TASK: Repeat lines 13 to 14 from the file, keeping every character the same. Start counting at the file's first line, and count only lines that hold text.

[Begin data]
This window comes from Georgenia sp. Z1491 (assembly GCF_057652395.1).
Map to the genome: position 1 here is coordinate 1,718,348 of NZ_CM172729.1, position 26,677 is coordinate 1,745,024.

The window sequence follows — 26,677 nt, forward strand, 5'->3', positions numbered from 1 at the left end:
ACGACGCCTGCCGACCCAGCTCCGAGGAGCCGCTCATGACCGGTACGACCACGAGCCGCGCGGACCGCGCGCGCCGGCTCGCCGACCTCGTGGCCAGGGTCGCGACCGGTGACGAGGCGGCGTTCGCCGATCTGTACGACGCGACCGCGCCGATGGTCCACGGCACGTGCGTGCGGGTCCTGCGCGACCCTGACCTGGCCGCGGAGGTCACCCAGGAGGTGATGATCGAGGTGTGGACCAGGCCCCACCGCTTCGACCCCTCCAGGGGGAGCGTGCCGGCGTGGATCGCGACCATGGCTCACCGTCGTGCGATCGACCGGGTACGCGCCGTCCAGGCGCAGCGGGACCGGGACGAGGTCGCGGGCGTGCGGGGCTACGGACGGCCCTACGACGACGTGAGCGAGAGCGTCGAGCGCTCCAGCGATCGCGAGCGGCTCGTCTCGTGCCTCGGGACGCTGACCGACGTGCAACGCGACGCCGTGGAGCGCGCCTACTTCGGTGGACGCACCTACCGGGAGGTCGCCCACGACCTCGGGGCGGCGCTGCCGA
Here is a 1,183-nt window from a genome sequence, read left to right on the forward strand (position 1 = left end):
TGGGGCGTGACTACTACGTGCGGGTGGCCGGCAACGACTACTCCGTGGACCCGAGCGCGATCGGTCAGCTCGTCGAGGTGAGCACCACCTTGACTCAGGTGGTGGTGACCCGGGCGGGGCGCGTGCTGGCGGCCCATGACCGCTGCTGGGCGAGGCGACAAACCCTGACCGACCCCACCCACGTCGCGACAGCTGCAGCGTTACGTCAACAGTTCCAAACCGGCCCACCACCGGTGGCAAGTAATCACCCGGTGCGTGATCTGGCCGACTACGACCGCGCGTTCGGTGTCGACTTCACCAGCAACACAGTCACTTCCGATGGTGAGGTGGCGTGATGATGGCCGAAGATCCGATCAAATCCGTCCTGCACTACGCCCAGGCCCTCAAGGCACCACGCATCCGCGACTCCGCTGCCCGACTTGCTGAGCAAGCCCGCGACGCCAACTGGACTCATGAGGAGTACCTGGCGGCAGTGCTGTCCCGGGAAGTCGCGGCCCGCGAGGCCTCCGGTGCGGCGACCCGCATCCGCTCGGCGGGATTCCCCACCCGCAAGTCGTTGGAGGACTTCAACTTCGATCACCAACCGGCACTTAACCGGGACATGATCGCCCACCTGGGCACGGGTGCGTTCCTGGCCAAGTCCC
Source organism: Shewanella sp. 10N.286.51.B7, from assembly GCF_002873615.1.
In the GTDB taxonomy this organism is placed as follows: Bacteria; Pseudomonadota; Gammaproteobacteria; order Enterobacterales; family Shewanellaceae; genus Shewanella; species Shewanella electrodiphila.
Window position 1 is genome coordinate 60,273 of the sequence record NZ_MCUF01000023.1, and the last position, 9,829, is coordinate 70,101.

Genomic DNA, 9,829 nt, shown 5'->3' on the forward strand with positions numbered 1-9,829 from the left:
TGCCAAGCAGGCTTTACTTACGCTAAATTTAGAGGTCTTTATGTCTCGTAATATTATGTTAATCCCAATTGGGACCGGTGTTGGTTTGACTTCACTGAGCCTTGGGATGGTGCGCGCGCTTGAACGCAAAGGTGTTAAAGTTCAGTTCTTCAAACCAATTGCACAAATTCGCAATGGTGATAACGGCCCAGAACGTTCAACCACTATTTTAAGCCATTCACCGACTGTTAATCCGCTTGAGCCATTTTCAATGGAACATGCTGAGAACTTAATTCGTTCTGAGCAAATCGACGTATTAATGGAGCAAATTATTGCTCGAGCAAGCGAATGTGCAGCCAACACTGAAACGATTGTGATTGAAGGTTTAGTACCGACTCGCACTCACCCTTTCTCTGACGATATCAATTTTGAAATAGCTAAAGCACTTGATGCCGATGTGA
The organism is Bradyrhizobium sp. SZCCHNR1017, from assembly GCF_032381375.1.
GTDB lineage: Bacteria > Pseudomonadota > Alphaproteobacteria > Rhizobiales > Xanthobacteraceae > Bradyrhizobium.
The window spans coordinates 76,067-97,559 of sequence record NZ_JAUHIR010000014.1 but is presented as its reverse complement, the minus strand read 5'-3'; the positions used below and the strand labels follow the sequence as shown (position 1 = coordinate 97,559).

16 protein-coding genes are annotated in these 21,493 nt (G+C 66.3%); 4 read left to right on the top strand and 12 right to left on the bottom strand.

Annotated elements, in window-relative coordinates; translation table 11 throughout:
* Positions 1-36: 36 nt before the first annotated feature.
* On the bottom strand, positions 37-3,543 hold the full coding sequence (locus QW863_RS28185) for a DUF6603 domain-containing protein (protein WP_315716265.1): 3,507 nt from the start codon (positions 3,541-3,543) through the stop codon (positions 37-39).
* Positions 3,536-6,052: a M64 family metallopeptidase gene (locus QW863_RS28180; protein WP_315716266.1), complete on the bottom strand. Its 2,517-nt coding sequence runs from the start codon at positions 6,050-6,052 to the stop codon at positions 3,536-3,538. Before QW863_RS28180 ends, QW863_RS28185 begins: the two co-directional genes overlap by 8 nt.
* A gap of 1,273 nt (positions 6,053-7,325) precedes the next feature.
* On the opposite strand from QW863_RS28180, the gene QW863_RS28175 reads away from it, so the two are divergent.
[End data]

GTDB lineage: Bacteria > Pseudomonadota > Alphaproteobacteria > Rhizobiales > Xanthobacteraceae > Bradyrhizobium.
The window spans coordinates 76,067-97,559 of sequence record NZ_JAUHIR010000014.1 but is presented as its reverse complement, the minus strand read 5'-3'; the positions used below and the strand labels follow the sequence as shown (position 1 = coordinate 97,559).